Proximal tubal occlusion involves a blockage at the junction of the uterus and the tube. The diameter of the fallopian tube is quite small within the uterine wall. The tube increases in diameter as you move distally towards the opening near the ovary. The “spasm” of uterine muscles during the HSG may constrict or occlude one or both of the fallopian tubes. Small plugs of material, usually thought to be mucus or proteinaceous debris, can also occlude the proximal tube(s) where it is very narrow within the uterus. Permanent proximal tubal damage due to scarring inside the tube is uncommon.
Available Case Reports:
If there is occlusion of only one of the tubes proximally (at the junction of the uterus), then the patient and infertility specialist have a difficult decision.
The improvement in fertility seen when there are 2 patent (open) tubes versus only 1 patent tube with a nonfilling other side has not been extensively studied but appears to be small (when examined in one report involving a small number of patients the fertility rates were 58% versus 50%). This result implies that the second tube is nonfilling either due to a transient process such as spasm or due to a significant difference in resistance to flow between the sides (the diameter of the opening on the filling side may be slightly greater). In either of these situations the media travels preferentially through the path of least resistance and no longterm pathology is present.
Pathology exists when the nonfilling side is occluded with a mucus or proteinaceous plug. If this is the case, the plug can often be removed relatively easily with a nonsurgical procedure similar to the HSG during which the physician (usually a radiologist or infertility specialist) passes a small catheter (tube) into the uterine cavity to the tubal ostia (opening) and mechanically flushes the plug out of the way with dye or dislodges the plug with the catheter. This procedure, called proximal tubal catheterization, is usually successful at opening the plugged tube about 60-80% of the time.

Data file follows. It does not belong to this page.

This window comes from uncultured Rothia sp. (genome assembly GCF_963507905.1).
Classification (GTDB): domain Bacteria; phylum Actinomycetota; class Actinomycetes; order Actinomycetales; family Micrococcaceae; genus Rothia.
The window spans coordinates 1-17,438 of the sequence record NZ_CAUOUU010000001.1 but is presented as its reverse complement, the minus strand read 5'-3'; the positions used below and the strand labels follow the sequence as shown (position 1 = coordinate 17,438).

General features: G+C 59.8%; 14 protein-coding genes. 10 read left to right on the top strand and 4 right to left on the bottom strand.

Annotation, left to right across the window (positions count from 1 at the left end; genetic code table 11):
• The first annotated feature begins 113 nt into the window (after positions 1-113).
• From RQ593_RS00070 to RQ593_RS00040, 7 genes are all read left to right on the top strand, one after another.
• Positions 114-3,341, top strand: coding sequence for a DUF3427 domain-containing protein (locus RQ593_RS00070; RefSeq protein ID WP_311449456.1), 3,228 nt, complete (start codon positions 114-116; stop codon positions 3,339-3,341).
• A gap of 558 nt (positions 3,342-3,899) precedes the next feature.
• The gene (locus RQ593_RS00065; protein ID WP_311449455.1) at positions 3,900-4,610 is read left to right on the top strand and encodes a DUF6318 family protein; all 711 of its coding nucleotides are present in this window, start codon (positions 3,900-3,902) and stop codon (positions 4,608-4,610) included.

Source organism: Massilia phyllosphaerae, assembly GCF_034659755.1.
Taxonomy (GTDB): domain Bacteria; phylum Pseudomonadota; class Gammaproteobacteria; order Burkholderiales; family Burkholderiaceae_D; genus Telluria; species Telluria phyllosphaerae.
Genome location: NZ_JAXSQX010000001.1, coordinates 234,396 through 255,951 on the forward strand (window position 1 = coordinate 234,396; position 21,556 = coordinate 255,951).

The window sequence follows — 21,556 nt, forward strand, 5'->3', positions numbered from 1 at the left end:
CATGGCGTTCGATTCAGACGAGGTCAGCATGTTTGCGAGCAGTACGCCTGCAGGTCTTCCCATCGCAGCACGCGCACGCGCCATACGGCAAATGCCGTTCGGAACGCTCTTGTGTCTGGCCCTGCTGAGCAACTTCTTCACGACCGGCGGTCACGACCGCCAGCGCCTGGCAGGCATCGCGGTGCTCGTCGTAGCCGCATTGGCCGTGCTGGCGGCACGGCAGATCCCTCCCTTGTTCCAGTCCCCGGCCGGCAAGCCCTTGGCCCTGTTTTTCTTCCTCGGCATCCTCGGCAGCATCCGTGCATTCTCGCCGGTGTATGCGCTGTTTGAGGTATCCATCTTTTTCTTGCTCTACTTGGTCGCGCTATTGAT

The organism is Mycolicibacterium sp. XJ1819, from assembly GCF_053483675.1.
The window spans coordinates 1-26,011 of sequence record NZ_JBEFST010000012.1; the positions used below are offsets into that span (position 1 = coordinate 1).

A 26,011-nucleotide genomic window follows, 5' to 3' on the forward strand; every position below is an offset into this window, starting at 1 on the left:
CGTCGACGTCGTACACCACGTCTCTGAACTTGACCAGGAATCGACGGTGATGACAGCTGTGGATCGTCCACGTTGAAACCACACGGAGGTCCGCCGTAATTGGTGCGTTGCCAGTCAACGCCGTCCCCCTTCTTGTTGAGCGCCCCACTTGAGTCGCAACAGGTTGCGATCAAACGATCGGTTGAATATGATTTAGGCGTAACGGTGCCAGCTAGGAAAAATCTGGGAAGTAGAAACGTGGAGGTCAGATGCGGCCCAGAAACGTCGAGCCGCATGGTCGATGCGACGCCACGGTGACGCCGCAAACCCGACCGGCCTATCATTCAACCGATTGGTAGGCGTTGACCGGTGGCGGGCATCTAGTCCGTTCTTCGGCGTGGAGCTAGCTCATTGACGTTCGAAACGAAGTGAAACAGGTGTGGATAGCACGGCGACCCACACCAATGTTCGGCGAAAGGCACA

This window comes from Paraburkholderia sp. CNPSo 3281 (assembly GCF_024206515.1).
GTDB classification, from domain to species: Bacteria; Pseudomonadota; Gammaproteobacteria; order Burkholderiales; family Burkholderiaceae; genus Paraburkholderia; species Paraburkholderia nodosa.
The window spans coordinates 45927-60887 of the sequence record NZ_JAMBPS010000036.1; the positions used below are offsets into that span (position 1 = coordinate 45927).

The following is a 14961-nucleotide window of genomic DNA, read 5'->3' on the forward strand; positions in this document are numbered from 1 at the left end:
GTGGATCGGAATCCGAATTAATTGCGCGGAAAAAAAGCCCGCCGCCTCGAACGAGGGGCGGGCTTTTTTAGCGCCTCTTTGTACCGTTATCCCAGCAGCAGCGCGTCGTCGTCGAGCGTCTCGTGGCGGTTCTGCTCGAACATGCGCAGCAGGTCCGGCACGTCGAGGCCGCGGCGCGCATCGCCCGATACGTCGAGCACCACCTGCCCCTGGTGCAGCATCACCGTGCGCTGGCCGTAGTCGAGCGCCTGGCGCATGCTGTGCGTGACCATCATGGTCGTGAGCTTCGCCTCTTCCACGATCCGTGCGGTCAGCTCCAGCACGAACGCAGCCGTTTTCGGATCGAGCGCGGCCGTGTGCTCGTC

A pelvic process that should be addressed surgically may also occlude the nonfilling tube. If there are severe pelvic adhesions, endometriosis, or tubal luminal adhesions following a pelvic infection then the tube may be occluded all the way back to its origin at the uterus. Such extensive disease is only likely to occur in patients with a suggestive history. However, there certainly are some (uncommon) situations where the HSG finding of one occluded tube is the initial indication of more extensive disease.
The patient’s history (including prior infections in the pelvis, abdominal or pelvic surgery, IUD use) and the couple’s comfort level concerning the risks and benefits of each of these alternative diagnostic and treatment plans should be used to guide the decisions that must be made. The primary downside of trying to conceive for 3-6 months despite one nonfilling tube is that you may delay other appropriate care. In a young couple this may be acceptable. In a couple where the woman is in her late 30s or 40s one could consider a more aggressive approach.